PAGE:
When we try to treat the bible like a collection of one line pithy sayings, then we think we can just pull any one verse out of its context and use it as almost a magic saying to live by for the day.   In doing this, we begin to treat each line of Scripture almost as some magical spell if we say it correctly will exhibit magical powers.  Think for example of the fictional Harry Potter books and movies.  There the wizards and witches have to memorize one line formulas and each when spoken has magical power to do something.   That is not what Scripture reading is to be.  We are not engaged in magic, we are not invoking the elemental powers of this world.  Rather we are engaged in a process by which we ourselves become transformed by the teachings of Christ:  whether in imitating Him or obeying Him, we begin to conform our lives to the values of the Kingdom of Heaven.

Sometimes  taking individual passages out of their contexts reduces the passage to a magic spell formula.   But that is not what the Scriptures are nor do they ever tell us to use them in that way.  Every text of Scripture is to be kept in the context of the Bible.  When we read them contextually, we also make them the context in which we understand them and try to practice them!  Scripture is theology, not wizardry.

Every Scripture text has its context, and so reading any one of the difficult sayings of Jesus is meant to draw us back into the deep well of the Scriptures and to try to understand the saying in the light of all of Jesus’ other teachings and his own actions. Did He hate his mother or brothers? NO.  In fact He expands His definition of brother, sister mother to include all of His disciples including us (Mark 3:34-35).   Do we see Him showing respect for the 10 Commandments law to honor your mother and father? yes.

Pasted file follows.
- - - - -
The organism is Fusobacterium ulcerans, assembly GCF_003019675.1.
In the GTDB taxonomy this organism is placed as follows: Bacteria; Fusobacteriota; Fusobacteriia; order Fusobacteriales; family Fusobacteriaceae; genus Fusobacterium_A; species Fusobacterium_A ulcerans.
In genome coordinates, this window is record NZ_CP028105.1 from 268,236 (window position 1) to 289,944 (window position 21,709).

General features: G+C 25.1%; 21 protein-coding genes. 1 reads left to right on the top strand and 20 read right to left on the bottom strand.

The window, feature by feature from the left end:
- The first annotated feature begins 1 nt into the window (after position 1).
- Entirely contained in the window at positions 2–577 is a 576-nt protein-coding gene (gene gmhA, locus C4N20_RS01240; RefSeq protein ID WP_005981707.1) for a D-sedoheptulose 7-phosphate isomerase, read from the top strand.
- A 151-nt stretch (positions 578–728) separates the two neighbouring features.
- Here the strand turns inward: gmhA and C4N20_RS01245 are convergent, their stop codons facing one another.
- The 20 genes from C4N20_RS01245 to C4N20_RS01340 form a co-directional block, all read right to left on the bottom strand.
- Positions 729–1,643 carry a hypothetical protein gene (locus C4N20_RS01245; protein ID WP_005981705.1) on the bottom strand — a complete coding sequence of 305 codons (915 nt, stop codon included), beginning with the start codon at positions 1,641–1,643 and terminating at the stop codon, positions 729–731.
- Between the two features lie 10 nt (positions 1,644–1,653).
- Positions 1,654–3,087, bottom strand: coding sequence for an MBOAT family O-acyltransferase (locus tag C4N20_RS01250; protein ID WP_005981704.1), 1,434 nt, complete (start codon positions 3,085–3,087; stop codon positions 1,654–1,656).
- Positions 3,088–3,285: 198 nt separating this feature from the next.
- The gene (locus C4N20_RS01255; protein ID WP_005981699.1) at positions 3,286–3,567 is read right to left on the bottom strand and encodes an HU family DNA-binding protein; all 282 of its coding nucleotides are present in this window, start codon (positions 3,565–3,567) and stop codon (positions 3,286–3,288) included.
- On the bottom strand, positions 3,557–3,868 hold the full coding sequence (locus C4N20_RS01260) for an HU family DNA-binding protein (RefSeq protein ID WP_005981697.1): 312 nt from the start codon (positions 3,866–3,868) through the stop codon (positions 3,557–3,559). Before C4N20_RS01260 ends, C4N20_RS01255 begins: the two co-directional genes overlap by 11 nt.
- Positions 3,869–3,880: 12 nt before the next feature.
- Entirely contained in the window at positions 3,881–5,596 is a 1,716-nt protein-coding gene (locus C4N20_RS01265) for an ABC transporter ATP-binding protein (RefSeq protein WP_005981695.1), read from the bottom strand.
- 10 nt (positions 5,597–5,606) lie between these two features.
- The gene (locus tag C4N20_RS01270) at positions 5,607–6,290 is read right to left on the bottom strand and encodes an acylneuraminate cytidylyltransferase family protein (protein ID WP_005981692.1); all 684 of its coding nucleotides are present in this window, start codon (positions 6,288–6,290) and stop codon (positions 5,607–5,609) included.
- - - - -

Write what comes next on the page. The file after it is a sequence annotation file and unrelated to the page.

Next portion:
So obviously a mere literal reading of a single text taken out of context is not the best way to read the bible.  Memorizing certain passages has value to it, but we are not merely trying to inform our minds, we are trying to transform our hearts and lives.   This happens best when we keep each line of Scritpure in its context:  the rest of the bible and the Christian community.

We are to keep on reading the Scriptures, and wrestling with the text, and learning to understand them within the context of the people of God to whom God entrusted them.